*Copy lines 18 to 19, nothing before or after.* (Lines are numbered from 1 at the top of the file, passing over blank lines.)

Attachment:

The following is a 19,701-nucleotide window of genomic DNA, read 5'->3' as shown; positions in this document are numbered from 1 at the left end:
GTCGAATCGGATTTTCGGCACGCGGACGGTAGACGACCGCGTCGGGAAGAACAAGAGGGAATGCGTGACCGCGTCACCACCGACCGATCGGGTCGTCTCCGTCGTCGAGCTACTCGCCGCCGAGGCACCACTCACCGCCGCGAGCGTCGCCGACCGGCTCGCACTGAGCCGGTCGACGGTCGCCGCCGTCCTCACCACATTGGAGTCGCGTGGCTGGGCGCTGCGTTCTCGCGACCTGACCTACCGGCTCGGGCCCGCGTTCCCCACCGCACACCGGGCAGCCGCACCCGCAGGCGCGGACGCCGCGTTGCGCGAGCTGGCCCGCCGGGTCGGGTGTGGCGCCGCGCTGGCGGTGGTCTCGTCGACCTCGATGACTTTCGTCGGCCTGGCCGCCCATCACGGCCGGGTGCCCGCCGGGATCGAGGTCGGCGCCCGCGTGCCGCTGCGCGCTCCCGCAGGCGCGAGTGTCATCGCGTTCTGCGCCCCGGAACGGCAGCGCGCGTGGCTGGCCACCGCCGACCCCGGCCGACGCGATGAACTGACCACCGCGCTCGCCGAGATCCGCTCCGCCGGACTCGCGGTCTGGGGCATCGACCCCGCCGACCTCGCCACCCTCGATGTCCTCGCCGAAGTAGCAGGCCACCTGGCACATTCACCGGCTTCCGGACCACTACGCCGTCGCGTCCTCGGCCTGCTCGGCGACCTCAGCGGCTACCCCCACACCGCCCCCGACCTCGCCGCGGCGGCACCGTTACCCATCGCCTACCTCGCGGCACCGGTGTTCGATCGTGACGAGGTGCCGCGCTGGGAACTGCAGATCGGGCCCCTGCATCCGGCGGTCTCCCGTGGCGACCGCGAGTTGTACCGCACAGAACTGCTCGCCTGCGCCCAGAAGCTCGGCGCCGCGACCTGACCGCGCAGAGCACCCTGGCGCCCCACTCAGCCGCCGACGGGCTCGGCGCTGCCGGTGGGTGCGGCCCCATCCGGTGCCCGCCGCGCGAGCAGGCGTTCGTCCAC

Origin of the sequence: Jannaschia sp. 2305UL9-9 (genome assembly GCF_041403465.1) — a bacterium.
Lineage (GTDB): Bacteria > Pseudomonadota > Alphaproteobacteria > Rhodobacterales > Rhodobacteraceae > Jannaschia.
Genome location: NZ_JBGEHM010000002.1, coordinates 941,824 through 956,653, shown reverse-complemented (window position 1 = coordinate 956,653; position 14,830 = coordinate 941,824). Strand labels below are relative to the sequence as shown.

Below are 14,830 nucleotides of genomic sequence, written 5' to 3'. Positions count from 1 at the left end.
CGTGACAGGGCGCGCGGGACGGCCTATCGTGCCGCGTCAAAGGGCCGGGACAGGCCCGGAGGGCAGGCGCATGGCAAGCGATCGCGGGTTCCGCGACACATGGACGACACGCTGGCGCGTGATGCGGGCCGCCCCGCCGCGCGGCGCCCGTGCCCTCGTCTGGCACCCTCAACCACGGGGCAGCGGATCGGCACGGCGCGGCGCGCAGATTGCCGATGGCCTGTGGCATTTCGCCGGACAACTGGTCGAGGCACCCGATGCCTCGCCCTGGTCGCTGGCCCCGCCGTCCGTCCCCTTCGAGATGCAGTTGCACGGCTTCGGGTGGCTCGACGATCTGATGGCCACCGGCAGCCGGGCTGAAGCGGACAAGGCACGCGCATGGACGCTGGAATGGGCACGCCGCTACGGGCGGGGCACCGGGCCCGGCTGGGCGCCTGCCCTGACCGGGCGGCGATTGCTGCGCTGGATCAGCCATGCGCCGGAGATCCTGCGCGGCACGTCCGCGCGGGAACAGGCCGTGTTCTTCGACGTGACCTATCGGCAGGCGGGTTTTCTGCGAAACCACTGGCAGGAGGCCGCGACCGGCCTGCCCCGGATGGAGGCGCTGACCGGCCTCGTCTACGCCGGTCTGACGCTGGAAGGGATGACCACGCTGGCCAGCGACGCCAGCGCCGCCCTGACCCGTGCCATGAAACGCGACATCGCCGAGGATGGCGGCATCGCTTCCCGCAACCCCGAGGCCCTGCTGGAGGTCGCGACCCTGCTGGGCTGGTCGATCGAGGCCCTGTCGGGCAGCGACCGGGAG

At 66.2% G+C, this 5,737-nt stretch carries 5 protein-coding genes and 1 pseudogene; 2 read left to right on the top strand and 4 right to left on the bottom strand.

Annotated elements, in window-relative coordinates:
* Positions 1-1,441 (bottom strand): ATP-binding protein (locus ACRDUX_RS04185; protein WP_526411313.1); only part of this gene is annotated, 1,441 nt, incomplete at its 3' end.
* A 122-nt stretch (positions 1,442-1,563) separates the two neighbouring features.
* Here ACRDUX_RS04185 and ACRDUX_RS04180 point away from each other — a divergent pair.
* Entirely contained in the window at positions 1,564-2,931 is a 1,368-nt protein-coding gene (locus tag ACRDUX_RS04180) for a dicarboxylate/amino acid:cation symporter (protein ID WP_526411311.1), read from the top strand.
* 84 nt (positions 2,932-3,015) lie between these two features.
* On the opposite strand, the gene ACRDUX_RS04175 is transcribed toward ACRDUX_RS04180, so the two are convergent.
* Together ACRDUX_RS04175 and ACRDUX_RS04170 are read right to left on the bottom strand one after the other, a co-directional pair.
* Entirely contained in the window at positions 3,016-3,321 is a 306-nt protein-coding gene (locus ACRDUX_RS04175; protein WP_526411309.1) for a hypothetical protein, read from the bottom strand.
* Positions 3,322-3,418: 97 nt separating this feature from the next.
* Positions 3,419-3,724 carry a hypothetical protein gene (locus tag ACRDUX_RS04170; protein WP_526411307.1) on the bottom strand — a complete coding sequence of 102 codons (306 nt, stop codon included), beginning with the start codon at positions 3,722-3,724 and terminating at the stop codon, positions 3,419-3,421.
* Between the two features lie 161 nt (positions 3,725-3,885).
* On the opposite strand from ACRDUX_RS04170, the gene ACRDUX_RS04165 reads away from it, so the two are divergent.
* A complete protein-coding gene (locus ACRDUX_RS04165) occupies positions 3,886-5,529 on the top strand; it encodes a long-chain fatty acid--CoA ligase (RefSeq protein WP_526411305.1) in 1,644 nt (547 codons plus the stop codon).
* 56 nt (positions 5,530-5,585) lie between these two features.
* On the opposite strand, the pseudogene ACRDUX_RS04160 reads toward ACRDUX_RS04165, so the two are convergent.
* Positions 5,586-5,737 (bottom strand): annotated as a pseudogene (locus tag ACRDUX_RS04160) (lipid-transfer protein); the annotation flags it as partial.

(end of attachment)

* Positions 3,322-3,418: 97 nt separating this feature from the next.
* Positions 3,419-3,724 carry a hypothetical protein gene (locus tag ACRDUX_RS04170; protein WP_526411307.1) on the bottom strand — a complete coding sequence of 102 codons (306 nt, stop codon included), beginning with the start codon at positions 3,722-3,724 and terminating at the stop codon, positions 3,419-3,421.